Across the digital media and technology vertical, companies are constantly raising capital to expand and grow their brands. Whether you turn to TechCrunch, Recode, or other industry publications, it seems that unless you are raising a substantial amount of capital or are on your Series E investment, your company is not growing at a pace to attract the attention of potential acquirers. Recently, however, there has been a strong appetite from both corporate and financial acquirers to seek out and buy businesses that have been bootstrapped or never raised an outside round of capital. So what is driving this trend?
Platform Piggybacking to Scale
As the growth of technology-enabled companies continues to disrupt established incumbents, newer businesses have been fortunate to benefit from several trends enabling them to take advantage of network effects and grow quicker without the substantial capital investments that had been unavailable to earlier companies. We have seen substantial network effects occurring in the eCommerce and media sectors, where companies have been able to leverage the platforms of Amazon, Google, and Facebook to create scale with no outside investment.
These eCommerce savvy businesses utilize their infrastructure and digital expertise to monetize at a much earlier stage, while not having to invest the significant capital typically needed by traditional businesses to build the infrastructure required to get a business to scale. We recently advised two businesses which took advantage of the scale provided by larger digital platforms to grow without taking substantial capital from outside parties. Both companies created successful brands and utilized various platforms to scale their growth parabolically in a capital efficient manner.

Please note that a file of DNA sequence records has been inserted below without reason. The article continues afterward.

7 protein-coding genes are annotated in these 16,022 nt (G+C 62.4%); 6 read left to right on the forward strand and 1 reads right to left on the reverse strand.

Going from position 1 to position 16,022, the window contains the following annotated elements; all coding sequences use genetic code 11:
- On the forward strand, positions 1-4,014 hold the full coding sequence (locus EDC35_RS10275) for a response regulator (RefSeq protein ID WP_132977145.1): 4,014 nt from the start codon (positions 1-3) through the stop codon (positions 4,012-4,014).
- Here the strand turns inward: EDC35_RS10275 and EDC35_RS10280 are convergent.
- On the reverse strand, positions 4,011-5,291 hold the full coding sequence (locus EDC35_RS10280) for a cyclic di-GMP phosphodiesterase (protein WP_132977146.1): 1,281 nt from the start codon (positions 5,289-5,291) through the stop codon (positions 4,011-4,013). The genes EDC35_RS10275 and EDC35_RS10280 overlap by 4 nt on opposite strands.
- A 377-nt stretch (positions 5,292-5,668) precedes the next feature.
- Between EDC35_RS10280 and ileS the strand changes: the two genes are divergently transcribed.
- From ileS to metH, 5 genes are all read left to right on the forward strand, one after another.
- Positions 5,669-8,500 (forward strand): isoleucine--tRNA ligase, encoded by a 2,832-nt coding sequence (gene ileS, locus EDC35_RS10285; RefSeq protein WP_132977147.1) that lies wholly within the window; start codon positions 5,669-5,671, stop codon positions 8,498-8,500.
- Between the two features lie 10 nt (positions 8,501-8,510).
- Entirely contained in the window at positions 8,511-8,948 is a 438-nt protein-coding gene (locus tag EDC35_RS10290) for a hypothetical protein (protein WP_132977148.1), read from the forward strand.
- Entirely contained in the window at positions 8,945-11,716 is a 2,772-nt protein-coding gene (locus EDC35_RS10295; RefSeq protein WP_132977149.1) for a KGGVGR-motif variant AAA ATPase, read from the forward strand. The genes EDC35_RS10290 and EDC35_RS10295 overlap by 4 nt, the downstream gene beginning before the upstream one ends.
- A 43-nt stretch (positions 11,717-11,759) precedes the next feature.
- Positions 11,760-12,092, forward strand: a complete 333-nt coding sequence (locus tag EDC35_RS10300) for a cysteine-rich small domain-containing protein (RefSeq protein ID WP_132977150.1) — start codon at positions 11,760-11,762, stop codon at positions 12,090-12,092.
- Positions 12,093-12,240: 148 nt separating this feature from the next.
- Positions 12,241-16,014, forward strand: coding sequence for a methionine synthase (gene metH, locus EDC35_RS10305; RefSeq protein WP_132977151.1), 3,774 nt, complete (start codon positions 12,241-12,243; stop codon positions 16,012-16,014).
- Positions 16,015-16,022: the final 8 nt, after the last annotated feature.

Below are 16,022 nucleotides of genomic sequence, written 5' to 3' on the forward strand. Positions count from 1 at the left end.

Rapidly-growing direct-to-consumer deodorant brand Native used Facebook as a primary customer acquisition engine, generating substantial ROI on each dollar spent, a strong driver for Procter & Gamble’s (P&G) acquisition thesis. We knew that the Native story and brand would generate strong excitement and acquirer interest while allowing P&G to broaden its existing portfolio of personal care brands, such as Secret, Old Spice, and Gillette by capitalizing on the direct-to-consumer and better-for-you positioning of the Native brand.
We have seen substantial network effects occurring in the eCommerce and media sectors, where companies have been able to leverage the platforms of Amazon, Google, and Facebook to create scale with no outside investment.
Bear Down Brands, a rapidly-growing developer and marketer of branded home, health, and wellness products, piggybacked on Amazon’s global fulfillment footprint to grow their business into a top 10 Amazon seller account within five years of launching their Pure Enrichment and Bentgo brands before partnering with a consumer product-focused private equity firm.